Police Eviction Repealed by Parliament, Business Sector Concerned

The Parliament of Georgia has adopted a bill on the third reading repealing the so-called police eviction institution. The draft law ‘Amendments to the Civil Code of Georgia’ was voted in 82 in favor and none against at the plenary session on December 11th.

According to the Amendments, eviction from a residential area will only be possible following a decision from the Court. Paragraph 3 of Article 172 of the Civil Code was repealed, according to which eviction by police is possible.

Withdrawal of real estate from the owner by the buyer will be repealed from the applicable Articles.

The bill was initiated by the Parliament’s Legal Affairs Committee. Relevant amendments will be made in the police and the execution laws. Legislative changes will concern civil and procedure codes as well.

The bill was opposed from the beginning of discussion by the Business Association, Business Ombudsman, Association of Banks and NGO sector.

The representatives of the Business Association of Georgia and Association on Banks of Georgia met with the head of the presidential administration, Giorgi Abashishvili. and discussed the new law. They are asking the President of Georgia to veto the Amendment. If the bill becomes law, they are planning to appeal in the Constitutional Court.

According to the CEO of Business Association of Georgia, Irakli Aslanishvili, there are several arguments on why adopting this law will create problems. First of all, when property ownership ends, it will automatically result in a revising of the practice of the real estate business, pricing policy and lead to a rise in price, in general.

He states that the banking sector, which finances the real estate market, will consider a new risk assessment system which, eventually, will be reflected in an increase of interest rates because both will automatically change under increased risks.

The third argument is that the new law will alter rental standards for legal companies which are involved in renting commercial office spaces, who will begin offering spaces to customers at increased prices. This will result in a decrease in demand, potential increase of income for the people in this business and change in the behavior of investors globally.

“These changes pose serious problems for the country’s economy. The sector which is active in the market will not have a chance to grow. Further, it will create problems for the private and legal real estate business firms. These arguments were addressed at the meeting. The head of the presidential administration has promised to look through our arguments and discuss them with the President,” said Irakli Aslanishvili.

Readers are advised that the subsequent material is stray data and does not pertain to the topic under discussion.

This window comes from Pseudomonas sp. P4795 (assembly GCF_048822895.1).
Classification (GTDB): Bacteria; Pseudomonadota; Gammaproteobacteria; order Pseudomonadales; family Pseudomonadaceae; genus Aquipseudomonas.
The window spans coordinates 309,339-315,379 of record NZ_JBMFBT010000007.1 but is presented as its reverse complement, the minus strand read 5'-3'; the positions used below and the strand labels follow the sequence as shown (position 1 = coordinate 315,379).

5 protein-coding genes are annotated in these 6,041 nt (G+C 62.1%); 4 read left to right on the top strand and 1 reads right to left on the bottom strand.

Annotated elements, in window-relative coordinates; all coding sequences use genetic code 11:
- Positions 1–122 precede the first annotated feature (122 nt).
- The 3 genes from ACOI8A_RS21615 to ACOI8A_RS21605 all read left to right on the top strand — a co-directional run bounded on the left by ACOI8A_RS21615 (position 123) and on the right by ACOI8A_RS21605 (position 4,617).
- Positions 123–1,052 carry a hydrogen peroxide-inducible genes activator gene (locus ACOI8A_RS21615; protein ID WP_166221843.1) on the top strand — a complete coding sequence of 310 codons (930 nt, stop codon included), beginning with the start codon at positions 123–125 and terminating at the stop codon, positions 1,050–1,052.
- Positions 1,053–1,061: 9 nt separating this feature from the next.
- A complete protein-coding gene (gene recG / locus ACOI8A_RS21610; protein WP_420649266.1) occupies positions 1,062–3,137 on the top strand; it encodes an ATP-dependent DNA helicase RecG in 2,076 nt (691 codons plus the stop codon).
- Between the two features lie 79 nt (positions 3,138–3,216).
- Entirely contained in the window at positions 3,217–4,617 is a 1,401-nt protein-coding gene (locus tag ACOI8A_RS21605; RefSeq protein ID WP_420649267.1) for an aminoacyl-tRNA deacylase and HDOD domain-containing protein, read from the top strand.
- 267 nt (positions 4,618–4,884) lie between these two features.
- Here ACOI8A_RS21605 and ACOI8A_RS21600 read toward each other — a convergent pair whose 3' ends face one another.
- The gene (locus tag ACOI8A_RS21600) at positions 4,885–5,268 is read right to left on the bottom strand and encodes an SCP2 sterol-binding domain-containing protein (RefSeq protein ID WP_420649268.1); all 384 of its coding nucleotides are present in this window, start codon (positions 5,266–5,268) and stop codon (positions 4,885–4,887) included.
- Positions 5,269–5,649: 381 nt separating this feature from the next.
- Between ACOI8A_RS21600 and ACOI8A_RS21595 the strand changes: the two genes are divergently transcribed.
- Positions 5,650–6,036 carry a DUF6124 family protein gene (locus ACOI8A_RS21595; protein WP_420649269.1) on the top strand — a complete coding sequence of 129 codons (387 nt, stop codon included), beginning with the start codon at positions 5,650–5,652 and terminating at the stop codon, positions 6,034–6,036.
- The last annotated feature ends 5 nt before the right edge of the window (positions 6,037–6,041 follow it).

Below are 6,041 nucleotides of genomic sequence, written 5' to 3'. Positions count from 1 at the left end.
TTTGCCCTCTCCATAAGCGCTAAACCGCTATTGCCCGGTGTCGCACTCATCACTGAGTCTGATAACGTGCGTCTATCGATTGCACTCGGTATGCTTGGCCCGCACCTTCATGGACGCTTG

The initiator of the bill, Deputy Chairman of Legal Affairs Committee, Paata Kiknavelidze, stated in his interview with Commersant, that businessmen’s arguments are not based on any factual grounds and eviction by police is not a quick and efficient way for the protection of property rights in the first instance.

Kiknavelidze stated that “nowhere in the world do police solve ownership or any private legal disputes. None of these statements are based on statistics about police eviction.” He said the statistics did not exist and the Ministry of Internal Affairs found the following only on his request: in 2014 just 31% of eviction applications were fulfilled, in 9 months of 2015 only 28% of them were fulfilled.

“I, as the Deputy Chairman of the Legal Affairs Committee, receive dozens of applications which show that requests for police eviction have not been executed- going back five years now. So the belief that police eviction is an effective mechanism to protect property rights is a lie,” said Kiknavelidze.

He further offered the statistics of the Bureau of Enforcement in the same time period: in 2014 the enforcement rate was 79%, and 82% in 9 months of 2015. “So everything points to the fact that the agency which is responsible for enforcement and which has this single function, deals with the task faster and more efficiently than the police,” he said.

The Deputy Chairman explained that this law does not have a direct connection to social issues and the most essential aspect is the legal issue. In particular, according to Article 20 of the Constitution of Georgia, no one has the right to enter an apartment or other premises against the will of the owner if there is no court decision or urgent necessity backed by law. He said police eviction was an unconstitutional concept.

Ana Akhalaia

21 December 2015 21:31